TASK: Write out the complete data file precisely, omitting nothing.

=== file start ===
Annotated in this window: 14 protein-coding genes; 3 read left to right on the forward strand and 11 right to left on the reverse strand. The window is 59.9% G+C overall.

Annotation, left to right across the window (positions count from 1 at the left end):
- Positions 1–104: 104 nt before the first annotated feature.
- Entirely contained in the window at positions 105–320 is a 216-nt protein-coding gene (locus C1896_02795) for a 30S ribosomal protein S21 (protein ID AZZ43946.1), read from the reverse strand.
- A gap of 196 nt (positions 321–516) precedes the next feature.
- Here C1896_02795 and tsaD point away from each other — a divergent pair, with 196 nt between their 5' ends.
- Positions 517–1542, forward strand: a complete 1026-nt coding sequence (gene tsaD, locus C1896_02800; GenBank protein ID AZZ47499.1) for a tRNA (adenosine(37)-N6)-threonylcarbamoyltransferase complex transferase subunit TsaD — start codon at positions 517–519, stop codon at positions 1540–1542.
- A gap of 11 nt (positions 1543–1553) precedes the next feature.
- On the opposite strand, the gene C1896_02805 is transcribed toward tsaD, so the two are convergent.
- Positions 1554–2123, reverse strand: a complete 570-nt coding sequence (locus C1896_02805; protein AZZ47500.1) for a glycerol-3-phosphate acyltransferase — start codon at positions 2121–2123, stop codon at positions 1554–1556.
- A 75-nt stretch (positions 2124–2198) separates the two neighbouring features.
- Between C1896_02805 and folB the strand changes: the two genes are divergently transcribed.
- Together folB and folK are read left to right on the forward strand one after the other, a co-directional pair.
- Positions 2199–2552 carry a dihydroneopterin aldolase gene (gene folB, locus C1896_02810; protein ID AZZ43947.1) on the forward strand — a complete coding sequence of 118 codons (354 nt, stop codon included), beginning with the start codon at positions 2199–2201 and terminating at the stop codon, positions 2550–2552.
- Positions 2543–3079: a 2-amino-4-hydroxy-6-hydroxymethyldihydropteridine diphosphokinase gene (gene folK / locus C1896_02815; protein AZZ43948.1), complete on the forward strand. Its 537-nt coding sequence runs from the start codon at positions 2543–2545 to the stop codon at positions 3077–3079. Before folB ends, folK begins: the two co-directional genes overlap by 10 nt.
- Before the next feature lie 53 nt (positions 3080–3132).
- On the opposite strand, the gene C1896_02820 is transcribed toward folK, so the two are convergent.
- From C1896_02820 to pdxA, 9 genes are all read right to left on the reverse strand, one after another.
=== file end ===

Annotated in this window: 14 protein-coding genes; 3 read left to right on the forward strand and 11 right to left on the reverse strand. The window is 59.9% G+C overall.

Annotation, left to right across the window (positions count from 1 at the left end):
- Positions 1–104: 104 nt before the first annotated feature.
- Entirely contained in the window at positions 105–320 is a 216-nt protein-coding gene (locus C1896_02795) for a 30S ribosomal protein S21 (protein ID AZZ43946.1), read from the reverse strand.
- A gap of 196 nt (positions 321–516) precedes the next feature.
- Here C1896_02795 and tsaD point away from each other — a divergent pair, with 196 nt between their 5' ends.
- Positions 517–1542, forward strand: a complete 1026-nt coding sequence (gene tsaD, locus C1896_02800; GenBank protein ID AZZ47499.1) for a tRNA (adenosine(37)-N6)-threonylcarbamoyltransferase complex transferase subunit TsaD — start codon at positions 517–519, stop codon at positions 1540–1542.
- A gap of 11 nt (positions 1543–1553) precedes the next feature.
- On the opposite strand, the gene C1896_02805 is transcribed toward tsaD, so the two are convergent.
- Positions 1554–2123, reverse strand: a complete 570-nt coding sequence (locus C1896_02805; protein AZZ47500.1) for a glycerol-3-phosphate acyltransferase — start codon at positions 2121–2123, stop codon at positions 1554–1556.
- A 75-nt stretch (positions 2124–2198) separates the two neighbouring features.
- Between C1896_02805 and folB the strand changes: the two genes are divergently transcribed.
- Together folB and folK are read left to right on the forward strand one after the other, a co-directional pair.
- Positions 2199–2552 carry a dihydroneopterin aldolase gene (gene folB, locus C1896_02810; protein ID AZZ43947.1) on the forward strand — a complete coding sequence of 118 codons (354 nt, stop codon included), beginning with the start codon at positions 2199–2201 and terminating at the stop codon, positions 2550–2552.
- Positions 2543–3079: a 2-amino-4-hydroxy-6-hydroxymethyldihydropteridine diphosphokinase gene (gene folK / locus C1896_02815; protein AZZ43948.1), complete on the forward strand. Its 537-nt coding sequence runs from the start codon at positions 2543–2545 to the stop codon at positions 3077–3079. Before folB ends, folK begins: the two co-directional genes overlap by 10 nt.
- Before the next feature lie 53 nt (positions 3080–3132).
- On the opposite strand, the gene C1896_02820 is transcribed toward folK, so the two are convergent.
- From C1896_02820 to pdxA, 9 genes are all read right to left on the reverse strand, one after another.